Tuesday, October 5, 2010

Conference Planning, Hotel Negotiations and Avoiding the Dreaded Penalty

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by Bunnie Riedel, Host, Nonprofit Conversation

This year I’ve heard more stories about bad conference attendance, being hit with hotel or meeting space penalties and outright cancellations of conferences.  For nonprofits who count on conferences to bring in needed revenue, having a disappointing conference can not only be discouraging but can threaten the bottom line.
Nonprofits, businesses and government agencies are cutting back on travel or eliminating it altogether. A friend told me that even if he wanted to spend his own money to travel to a conference (and take vacation leave) he was discouraged from doing so because his government agency thought it would just “look bad.” I know of two regional conferences that were cancelled because of low registration due to travel bans. One of them was heavily penalized by the conference center because their contract guaranteed room rental and meal expenditures. I also know of two national organizations that received large penalties because they didn’t meet their room night obligation. In these instances, nonprofits who could little afford to pay the penalties were forced to do so because of contractual requirements.

Perhaps it is time for your organization to take a hard look at your conference tradition. While conferences and meetings can mean a lot to your organizational culture; bringing members together for networking and fun; is a conference absolutely necessary and what will it mean to your organization to skip next year’s conference? Are you afraid of disappointing members or losing momentum? Without a conference will you become less relevant? Will you lose members if you don’t host a conference? Do you count on a conference as a source of revenue? And right now, can you count on a conference as a source of revenue or will it become a liability?

Could you achieve some of the same goals without a conference? Many organizations are moving to online meetings and workshops. Others are beefing up their online resources or hosting chat boards to give members a sense of connection. I think your members will completely understand if you take a one or two year conference hiatus.

If you negotiate hotel contracts a few years in advance (which actually is my recommendation) you may not have a choice in whether you host a conference or not. Typically for medium to large conferences, the opt-out period is eighteen months prior to the conference. Which brings up a point for current negotiations, tighten the terms of the opt-out period to at least one year and attempt to negotiate penalties for a nine month and six month opt-out. It is better you pay a flat penalty if you opt-out at nine months than go forward with a conference that causes you to pay conference planners, trade show costs, advertising costs, audio-visual expenses, meal guarantees and room night penalties.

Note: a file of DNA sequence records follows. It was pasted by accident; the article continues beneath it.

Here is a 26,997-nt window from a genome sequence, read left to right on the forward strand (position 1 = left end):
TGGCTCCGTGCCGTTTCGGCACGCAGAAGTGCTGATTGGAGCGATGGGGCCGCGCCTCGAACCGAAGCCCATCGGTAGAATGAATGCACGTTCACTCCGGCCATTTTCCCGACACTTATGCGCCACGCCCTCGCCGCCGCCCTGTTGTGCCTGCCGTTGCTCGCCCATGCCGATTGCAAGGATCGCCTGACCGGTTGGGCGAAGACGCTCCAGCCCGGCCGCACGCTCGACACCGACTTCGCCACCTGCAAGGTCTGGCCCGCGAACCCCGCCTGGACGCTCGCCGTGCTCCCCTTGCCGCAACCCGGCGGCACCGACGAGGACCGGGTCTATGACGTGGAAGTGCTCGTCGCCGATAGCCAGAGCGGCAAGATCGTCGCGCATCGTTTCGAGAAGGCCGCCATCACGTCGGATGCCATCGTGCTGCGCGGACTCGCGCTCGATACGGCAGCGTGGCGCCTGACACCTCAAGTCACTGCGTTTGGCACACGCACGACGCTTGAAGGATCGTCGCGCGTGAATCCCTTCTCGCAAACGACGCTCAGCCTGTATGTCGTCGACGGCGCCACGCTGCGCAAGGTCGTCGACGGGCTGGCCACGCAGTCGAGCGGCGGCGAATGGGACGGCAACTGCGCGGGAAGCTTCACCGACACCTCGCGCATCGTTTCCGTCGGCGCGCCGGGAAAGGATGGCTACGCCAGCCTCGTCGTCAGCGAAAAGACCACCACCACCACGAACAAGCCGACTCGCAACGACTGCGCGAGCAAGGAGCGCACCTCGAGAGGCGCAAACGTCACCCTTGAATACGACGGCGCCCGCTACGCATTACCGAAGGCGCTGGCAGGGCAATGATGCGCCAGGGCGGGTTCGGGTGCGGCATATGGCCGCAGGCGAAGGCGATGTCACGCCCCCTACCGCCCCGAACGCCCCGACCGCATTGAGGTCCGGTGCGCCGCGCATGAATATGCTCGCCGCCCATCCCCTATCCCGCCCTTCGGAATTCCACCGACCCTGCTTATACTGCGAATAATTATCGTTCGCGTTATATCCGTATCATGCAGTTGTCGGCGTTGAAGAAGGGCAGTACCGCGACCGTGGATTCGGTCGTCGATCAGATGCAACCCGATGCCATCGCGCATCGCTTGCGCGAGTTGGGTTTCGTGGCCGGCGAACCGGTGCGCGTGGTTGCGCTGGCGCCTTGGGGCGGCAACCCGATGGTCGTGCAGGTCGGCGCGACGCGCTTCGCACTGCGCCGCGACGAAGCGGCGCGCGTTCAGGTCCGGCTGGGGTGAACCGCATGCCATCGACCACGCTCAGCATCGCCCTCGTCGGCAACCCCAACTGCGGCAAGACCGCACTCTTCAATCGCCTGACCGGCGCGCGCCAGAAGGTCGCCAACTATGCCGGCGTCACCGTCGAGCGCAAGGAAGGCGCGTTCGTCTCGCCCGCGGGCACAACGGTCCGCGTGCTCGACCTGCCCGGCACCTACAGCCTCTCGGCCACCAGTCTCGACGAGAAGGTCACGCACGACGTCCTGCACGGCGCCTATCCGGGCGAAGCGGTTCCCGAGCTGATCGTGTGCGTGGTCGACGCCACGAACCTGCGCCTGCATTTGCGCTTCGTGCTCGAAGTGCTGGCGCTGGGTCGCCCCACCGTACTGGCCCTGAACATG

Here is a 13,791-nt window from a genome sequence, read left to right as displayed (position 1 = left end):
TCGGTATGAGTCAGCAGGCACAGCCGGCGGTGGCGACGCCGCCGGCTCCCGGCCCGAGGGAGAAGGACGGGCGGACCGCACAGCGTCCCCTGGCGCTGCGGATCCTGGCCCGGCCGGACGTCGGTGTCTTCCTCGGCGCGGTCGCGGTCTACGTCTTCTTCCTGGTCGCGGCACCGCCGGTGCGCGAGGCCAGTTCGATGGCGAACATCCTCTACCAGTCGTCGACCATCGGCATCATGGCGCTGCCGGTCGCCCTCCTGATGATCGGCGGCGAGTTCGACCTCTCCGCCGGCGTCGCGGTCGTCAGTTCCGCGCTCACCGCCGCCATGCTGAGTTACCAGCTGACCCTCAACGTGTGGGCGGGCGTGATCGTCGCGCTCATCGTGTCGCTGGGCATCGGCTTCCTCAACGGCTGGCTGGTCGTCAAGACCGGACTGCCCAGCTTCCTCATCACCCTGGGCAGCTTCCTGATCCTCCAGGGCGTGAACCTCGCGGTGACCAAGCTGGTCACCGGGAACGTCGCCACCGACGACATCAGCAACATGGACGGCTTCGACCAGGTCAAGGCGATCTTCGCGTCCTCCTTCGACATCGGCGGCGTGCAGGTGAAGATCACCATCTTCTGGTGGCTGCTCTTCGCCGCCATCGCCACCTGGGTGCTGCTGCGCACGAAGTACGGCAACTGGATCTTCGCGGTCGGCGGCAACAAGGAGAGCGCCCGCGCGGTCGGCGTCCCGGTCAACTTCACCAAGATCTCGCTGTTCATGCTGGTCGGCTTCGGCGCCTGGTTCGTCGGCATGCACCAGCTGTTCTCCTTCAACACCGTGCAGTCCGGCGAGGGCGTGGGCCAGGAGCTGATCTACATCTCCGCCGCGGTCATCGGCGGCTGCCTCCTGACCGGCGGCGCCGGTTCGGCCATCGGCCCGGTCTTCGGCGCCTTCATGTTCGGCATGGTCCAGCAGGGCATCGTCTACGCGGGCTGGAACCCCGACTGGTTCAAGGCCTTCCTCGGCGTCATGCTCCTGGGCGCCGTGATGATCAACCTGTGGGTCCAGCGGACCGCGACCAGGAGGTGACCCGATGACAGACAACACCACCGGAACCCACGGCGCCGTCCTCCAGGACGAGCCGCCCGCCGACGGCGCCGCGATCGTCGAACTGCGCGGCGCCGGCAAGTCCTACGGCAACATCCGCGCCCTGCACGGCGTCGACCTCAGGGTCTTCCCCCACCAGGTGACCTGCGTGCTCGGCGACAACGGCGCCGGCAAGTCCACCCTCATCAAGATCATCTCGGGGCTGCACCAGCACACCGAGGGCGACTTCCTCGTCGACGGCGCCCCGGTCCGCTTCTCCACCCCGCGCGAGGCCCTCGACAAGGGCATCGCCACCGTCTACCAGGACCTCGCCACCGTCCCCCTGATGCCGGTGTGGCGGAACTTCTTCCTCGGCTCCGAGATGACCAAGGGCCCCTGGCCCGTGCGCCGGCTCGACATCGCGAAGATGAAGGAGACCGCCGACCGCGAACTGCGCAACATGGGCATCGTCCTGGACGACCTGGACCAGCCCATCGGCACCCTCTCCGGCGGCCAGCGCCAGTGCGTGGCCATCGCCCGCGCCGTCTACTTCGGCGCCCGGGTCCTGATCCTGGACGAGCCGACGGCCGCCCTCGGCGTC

Additionally, be sure to include in the contract a clause that if the hotel advertises a lower rate to the general public than what you have negotiated, your room rate drops to that lower rate. The last thing you want is to have your room rate undercut by online booking sites such as Priceline or Orbitz. Conference attendees will want that lower rate and will book outside of your block and that could cause you to not meet your room night obligation.

As a final note, everything, absolutely everything is negotiable right now. From how much you pay for coffee to what items you will serve for dinner to how much you will pay for audio-visual set ups (usually the most expensive items for conference). The economy has taken its toll on hotels and conference centers in the same way it has affected everything else. Don’t settle for fixed menus; work with the hotels and caterers to design menus that will be appealing but less expensive. You are bringing them business they would not have otherwise, allow them to accommodate you.

Contact Bunnie Riedel at info at riedelcommunications dot com

Conference or meeting tip:  Don't buy tea, hardly anyone drinks it and you will be charged $65 to $85 just for hot water at every break set-up. 


  1. Hi Bunnie! We really love that you are asking the hard questions about the necessity of even having a conference. In this evolving economy nonprofits have to be ruthless in examining the ROI of doing events from venue change fees to staff time. These are great tips that we will share with our clients. Thanks!

  2. Excellent advice, Bunnie. For my work with charity auctions, it's especially important to remember that everything is negotiable right now!

    1. Hi Sherry, If you and your company plan to set a conference meeting, I would like to recommend The Grace Hotel in Sydney with special offers on their conference rooms. I'm sure that you will enjoy your event like we experienced last month in that hotel. You can visit their website here for more details about their services.

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